Happy Friday everyone! As Black History Month began on Tuesday, I thought this would be a great time to highlight singer, actress and civil rights activist, Lena Horne! Horne was born in Brooklyn, NY, on June 30, 1917 and was of African, European and Native American descent.
In 1933, at the age of 16, she began performing at the Cotton Club in order to support her mother. Here is where her music career commenced. From here she went on to perform on Broadway, beginning in the fall of 1934. She debuted in the production of Dance With Your Gods. In 1942, Lena moved to Los Angeles where she would go on to act in films including Cabin in the Sky (1943), Stormy Weather (1943), Meet Me in Las Vegas (1956), and The Wiz (1978), among others.
Throughout her career and life, Lena Horne fought against racism in America. During her career, Horne refused to play roles that stereotype African American women. Also, The Wiz was a film with an all African American cast, where Horne played Glinda. She also participated in Martin Luther King Jr’s March on Washington, in 1963. In addition to this, Horne crossed societal boundaries, towards a more equal future, as she performed at the Cotton Club, which was a white-dominated club. She also performed at the first racially integrated club in the US, Café Society, where other famous names, including Ella Fitzgerald and Nat King Cole, performed as well.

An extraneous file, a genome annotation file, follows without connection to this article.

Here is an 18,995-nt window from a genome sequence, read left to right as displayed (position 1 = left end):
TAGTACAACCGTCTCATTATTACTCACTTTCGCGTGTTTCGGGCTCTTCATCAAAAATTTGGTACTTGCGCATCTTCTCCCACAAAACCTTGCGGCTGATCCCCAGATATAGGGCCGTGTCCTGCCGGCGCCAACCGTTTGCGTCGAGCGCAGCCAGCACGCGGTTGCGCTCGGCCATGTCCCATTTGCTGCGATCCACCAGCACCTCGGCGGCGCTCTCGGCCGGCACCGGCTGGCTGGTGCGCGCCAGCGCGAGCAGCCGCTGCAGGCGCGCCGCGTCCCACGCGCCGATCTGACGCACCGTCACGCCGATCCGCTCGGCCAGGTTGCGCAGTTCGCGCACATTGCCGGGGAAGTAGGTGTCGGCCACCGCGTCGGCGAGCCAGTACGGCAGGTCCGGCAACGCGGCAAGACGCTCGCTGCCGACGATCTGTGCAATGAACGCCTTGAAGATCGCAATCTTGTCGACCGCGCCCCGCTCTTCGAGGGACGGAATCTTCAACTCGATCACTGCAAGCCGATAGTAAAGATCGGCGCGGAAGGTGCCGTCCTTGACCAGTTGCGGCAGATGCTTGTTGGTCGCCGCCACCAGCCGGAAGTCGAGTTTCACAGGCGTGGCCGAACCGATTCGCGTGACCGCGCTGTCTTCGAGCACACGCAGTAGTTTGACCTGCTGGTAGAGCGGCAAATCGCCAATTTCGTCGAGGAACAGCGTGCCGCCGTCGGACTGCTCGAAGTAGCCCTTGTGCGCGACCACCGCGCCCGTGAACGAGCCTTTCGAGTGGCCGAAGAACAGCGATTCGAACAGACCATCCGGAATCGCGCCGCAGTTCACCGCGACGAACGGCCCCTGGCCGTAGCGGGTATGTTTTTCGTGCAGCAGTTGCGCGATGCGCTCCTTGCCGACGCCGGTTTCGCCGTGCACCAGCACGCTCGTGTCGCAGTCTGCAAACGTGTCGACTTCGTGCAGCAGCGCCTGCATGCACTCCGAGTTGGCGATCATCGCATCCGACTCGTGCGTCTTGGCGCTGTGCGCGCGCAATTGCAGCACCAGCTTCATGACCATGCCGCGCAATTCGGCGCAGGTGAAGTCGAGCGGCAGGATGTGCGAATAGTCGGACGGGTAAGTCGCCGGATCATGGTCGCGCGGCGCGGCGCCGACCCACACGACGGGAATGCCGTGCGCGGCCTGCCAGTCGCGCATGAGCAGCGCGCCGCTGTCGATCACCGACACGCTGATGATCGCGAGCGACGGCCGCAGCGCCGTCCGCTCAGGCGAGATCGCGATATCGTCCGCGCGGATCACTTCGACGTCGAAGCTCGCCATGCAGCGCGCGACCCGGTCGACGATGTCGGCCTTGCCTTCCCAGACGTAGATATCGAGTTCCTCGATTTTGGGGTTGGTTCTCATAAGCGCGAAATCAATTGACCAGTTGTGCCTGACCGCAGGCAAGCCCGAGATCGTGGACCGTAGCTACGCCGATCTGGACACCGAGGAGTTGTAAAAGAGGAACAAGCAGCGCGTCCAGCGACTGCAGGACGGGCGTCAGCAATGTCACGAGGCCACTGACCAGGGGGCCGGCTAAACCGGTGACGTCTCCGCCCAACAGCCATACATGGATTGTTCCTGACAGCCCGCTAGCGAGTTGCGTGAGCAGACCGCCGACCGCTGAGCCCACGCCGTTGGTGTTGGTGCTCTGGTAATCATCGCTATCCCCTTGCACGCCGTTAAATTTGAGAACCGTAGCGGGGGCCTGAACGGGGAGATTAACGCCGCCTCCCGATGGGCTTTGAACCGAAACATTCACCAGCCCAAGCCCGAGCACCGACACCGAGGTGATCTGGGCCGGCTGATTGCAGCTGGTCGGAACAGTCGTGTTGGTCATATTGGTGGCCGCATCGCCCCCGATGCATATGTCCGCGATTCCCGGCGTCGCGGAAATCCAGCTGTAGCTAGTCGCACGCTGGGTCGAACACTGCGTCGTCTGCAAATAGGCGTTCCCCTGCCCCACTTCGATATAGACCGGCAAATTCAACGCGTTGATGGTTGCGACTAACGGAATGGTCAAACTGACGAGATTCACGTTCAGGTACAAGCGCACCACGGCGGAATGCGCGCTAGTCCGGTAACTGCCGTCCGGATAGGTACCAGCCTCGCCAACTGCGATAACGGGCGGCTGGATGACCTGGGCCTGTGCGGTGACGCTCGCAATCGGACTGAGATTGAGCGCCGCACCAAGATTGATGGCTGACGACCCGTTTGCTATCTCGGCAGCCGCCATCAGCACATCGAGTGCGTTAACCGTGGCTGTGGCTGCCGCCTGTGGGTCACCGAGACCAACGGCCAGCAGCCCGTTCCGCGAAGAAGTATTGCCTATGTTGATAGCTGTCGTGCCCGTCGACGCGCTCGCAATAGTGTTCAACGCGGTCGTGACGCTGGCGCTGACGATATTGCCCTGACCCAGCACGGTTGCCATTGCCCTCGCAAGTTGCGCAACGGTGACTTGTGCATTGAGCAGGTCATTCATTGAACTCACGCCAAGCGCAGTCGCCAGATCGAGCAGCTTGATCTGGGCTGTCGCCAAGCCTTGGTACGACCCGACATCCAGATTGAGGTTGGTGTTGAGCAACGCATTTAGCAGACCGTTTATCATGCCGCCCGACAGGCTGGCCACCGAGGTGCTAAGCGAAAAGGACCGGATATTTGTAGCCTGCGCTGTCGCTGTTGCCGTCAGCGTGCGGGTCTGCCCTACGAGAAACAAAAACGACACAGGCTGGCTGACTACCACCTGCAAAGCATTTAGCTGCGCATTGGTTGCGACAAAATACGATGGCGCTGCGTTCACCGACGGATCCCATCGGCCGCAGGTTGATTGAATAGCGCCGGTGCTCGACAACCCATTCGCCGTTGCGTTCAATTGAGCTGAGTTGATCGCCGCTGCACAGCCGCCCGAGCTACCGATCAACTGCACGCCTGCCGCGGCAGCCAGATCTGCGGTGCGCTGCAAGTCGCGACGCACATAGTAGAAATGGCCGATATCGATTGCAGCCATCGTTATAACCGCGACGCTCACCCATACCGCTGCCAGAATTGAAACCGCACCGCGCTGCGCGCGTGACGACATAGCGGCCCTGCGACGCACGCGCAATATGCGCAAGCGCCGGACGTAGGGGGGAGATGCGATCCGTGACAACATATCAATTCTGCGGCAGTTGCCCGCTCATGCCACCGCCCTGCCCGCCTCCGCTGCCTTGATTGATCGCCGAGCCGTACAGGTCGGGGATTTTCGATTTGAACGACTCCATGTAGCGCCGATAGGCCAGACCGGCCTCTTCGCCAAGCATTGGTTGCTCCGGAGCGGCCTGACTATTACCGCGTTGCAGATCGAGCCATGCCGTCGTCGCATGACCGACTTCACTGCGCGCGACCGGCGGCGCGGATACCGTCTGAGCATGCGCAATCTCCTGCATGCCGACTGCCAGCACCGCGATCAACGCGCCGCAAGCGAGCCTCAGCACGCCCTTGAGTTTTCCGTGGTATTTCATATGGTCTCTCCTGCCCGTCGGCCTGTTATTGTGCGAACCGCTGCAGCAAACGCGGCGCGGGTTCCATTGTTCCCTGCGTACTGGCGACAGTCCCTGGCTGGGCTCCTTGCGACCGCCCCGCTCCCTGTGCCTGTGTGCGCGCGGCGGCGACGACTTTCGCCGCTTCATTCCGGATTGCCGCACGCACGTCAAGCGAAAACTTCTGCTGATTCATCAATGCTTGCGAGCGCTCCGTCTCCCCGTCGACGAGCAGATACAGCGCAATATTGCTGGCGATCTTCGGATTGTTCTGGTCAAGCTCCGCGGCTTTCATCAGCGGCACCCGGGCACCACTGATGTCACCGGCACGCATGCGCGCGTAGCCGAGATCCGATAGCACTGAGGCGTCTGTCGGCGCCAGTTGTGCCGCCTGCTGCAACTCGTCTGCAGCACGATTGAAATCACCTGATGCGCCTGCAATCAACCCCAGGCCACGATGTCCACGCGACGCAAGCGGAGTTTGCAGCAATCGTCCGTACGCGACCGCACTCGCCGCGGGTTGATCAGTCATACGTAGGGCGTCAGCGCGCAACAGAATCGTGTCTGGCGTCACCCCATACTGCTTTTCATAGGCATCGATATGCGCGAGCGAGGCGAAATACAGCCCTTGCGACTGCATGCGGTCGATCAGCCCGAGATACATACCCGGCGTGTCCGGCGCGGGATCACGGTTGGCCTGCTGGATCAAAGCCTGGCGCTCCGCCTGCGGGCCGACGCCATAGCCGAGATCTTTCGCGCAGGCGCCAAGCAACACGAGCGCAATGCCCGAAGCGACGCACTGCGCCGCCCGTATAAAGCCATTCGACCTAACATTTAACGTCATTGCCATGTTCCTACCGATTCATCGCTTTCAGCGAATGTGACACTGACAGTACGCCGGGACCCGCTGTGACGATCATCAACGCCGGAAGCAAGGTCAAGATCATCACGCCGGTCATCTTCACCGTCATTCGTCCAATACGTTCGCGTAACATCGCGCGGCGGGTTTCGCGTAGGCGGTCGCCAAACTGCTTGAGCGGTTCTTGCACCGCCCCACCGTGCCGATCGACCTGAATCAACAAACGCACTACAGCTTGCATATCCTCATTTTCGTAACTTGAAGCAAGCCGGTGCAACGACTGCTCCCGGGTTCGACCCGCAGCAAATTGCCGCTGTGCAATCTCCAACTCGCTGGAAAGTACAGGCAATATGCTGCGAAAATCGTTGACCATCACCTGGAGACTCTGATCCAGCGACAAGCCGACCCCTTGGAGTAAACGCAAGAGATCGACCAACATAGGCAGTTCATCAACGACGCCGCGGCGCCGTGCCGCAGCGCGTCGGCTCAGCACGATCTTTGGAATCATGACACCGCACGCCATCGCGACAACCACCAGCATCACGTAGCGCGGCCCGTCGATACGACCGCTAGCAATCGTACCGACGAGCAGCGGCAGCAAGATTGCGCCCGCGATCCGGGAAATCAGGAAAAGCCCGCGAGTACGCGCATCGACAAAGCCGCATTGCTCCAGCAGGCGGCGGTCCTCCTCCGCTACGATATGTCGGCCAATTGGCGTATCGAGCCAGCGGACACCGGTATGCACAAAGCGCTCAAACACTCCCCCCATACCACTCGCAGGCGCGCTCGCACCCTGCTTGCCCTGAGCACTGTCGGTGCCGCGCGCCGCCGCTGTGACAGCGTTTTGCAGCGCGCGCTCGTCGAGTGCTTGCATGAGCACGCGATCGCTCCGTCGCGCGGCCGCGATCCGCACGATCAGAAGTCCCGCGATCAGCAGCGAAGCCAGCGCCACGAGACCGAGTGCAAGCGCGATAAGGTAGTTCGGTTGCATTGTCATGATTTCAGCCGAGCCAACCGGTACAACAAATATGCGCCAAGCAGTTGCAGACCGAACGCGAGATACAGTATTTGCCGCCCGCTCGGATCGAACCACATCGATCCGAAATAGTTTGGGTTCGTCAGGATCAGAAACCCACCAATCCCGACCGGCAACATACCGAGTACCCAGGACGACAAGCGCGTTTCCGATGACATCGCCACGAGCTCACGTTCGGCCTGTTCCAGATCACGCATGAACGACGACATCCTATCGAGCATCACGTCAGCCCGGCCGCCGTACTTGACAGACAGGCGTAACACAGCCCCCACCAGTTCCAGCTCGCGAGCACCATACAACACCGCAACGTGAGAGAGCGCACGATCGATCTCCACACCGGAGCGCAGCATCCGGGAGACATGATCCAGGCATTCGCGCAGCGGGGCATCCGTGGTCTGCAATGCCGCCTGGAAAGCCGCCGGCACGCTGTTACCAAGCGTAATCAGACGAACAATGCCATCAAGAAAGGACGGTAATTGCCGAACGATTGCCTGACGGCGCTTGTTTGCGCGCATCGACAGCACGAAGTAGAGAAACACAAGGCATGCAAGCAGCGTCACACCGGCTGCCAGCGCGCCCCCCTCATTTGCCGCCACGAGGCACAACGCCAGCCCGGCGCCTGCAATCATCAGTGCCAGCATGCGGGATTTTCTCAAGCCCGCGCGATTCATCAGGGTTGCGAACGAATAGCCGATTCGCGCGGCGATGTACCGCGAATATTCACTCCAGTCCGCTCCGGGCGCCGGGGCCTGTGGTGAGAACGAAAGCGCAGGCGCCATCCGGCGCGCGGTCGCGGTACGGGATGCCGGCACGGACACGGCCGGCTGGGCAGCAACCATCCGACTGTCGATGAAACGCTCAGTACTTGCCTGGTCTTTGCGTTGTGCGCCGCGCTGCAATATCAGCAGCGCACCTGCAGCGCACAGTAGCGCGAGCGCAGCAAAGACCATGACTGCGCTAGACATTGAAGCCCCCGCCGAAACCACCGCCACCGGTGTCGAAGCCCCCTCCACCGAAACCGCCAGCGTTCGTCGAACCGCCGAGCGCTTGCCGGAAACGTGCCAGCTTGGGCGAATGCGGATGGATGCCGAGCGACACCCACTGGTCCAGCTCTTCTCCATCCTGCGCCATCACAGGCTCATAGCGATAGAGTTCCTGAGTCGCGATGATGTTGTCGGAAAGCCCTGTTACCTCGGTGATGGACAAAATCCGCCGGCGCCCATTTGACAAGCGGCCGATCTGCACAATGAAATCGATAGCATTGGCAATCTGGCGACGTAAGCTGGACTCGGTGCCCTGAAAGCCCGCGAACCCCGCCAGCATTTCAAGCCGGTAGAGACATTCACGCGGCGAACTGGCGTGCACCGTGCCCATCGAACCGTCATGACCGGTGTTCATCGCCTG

Lena Horne also earned several awards and achievements throughout her lifetime. She received a special achievement Tony Award and a Drama Critics’ Circle Award, both for Lena Horne: The Lady and Her Music (1981), her one-woman show. Furthermore, Horne earned the Kennedy Center honor for lifetime contribution to the arts in 1984. In 1989, she received a Grammy Award for lifetime achievement. On top of all this, her live record, Lena Horne At The Waldorf Astoria, became RCA’s best-selling album by a female artist.
Unfortunately, on May 9th of 2010, Lena Horne passed away. Although she is gone, her music and efforts for a more equal and just society still impact us today.
Madelyn Rempel, President of Project RACE Teens
Photo Source: Author and Two Singers Honor Lena Horne – JazzTimes (Photographer: Carol Friedman)